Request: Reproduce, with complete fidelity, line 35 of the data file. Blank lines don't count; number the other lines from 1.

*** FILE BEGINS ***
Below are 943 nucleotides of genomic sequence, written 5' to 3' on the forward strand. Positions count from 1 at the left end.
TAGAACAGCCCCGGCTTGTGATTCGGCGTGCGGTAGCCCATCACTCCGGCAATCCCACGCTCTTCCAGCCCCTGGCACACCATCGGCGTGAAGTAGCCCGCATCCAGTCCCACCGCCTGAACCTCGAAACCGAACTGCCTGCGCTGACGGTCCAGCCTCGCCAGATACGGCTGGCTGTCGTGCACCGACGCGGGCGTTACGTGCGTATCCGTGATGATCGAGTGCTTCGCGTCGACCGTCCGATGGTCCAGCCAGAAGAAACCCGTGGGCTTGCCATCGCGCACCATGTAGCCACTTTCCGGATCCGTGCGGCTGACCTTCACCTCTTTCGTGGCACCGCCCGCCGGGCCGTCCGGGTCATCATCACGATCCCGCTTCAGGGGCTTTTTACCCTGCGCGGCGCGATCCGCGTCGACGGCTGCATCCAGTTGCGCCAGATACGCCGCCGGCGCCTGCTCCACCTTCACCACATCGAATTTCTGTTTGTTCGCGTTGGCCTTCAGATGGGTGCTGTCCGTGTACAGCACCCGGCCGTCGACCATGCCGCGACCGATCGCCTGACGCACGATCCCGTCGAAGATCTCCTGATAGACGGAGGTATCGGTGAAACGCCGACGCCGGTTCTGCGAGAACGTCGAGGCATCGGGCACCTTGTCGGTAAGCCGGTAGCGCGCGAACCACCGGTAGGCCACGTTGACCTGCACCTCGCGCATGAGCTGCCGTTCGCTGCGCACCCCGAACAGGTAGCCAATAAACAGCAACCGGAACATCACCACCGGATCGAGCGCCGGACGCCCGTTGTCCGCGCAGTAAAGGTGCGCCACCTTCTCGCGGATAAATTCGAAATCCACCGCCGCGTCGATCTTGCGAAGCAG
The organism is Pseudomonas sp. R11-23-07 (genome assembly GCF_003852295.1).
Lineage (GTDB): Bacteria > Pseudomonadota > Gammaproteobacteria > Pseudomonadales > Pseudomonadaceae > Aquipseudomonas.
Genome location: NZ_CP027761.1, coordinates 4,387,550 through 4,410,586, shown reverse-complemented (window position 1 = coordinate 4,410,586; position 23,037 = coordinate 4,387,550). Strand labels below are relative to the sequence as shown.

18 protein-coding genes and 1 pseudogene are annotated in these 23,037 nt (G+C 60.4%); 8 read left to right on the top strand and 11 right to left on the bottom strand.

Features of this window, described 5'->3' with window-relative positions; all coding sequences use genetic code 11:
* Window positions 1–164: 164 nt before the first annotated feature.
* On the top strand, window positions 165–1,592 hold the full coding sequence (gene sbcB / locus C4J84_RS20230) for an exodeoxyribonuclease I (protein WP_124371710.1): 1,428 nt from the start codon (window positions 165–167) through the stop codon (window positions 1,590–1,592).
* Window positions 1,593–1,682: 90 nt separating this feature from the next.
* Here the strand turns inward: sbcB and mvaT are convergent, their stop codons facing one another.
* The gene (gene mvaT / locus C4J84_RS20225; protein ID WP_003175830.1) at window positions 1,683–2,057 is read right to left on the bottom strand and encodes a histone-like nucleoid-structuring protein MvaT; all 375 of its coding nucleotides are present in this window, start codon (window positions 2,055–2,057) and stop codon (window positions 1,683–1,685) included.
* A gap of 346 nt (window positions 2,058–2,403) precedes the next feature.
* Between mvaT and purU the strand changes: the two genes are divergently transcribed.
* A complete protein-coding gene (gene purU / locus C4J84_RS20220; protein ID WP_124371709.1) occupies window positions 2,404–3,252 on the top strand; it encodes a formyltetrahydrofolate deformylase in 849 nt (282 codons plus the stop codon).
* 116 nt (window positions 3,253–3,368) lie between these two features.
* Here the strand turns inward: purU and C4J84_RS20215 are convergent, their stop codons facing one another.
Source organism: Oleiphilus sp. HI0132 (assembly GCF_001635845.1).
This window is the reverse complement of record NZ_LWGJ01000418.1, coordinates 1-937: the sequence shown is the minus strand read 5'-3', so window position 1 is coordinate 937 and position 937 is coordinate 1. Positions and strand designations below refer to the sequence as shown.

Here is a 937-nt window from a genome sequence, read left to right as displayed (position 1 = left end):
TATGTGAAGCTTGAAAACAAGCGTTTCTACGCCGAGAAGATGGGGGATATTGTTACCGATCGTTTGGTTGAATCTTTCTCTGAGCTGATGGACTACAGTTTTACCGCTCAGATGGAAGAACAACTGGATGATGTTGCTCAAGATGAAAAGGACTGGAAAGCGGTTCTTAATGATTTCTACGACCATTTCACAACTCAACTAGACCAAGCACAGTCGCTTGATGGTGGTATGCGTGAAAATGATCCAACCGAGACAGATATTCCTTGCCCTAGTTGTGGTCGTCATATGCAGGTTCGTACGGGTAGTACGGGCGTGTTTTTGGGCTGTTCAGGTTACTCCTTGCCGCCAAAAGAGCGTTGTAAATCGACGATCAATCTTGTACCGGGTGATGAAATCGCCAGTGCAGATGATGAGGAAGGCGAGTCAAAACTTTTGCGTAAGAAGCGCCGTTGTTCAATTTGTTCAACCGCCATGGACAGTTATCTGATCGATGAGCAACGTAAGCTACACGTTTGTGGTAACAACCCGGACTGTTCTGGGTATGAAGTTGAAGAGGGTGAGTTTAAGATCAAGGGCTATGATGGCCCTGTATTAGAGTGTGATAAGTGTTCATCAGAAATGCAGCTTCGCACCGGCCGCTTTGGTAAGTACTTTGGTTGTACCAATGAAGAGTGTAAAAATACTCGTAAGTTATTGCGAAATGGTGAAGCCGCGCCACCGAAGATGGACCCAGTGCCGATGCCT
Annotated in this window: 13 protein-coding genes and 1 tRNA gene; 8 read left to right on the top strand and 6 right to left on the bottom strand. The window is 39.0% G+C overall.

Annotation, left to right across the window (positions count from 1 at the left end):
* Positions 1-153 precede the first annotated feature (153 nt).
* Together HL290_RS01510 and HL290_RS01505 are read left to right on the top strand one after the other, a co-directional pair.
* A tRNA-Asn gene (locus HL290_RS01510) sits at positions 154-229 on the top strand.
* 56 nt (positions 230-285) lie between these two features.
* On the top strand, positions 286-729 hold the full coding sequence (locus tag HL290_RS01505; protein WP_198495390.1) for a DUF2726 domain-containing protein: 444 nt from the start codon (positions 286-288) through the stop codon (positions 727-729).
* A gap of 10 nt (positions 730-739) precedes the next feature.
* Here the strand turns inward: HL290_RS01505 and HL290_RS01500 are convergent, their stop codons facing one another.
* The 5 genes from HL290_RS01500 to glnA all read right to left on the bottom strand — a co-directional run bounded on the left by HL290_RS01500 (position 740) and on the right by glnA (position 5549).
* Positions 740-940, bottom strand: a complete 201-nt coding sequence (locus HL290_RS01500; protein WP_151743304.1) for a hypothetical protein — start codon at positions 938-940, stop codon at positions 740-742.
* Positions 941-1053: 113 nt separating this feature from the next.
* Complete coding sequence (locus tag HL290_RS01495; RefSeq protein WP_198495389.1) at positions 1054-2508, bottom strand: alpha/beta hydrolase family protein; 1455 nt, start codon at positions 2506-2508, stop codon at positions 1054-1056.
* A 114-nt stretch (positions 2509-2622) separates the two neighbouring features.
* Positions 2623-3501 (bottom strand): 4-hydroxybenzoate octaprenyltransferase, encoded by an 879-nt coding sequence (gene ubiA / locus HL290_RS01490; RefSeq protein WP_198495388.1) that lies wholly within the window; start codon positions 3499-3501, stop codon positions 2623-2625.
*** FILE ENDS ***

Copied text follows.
* A 114-nt stretch (positions 2509-2622) separates the two neighbouring features.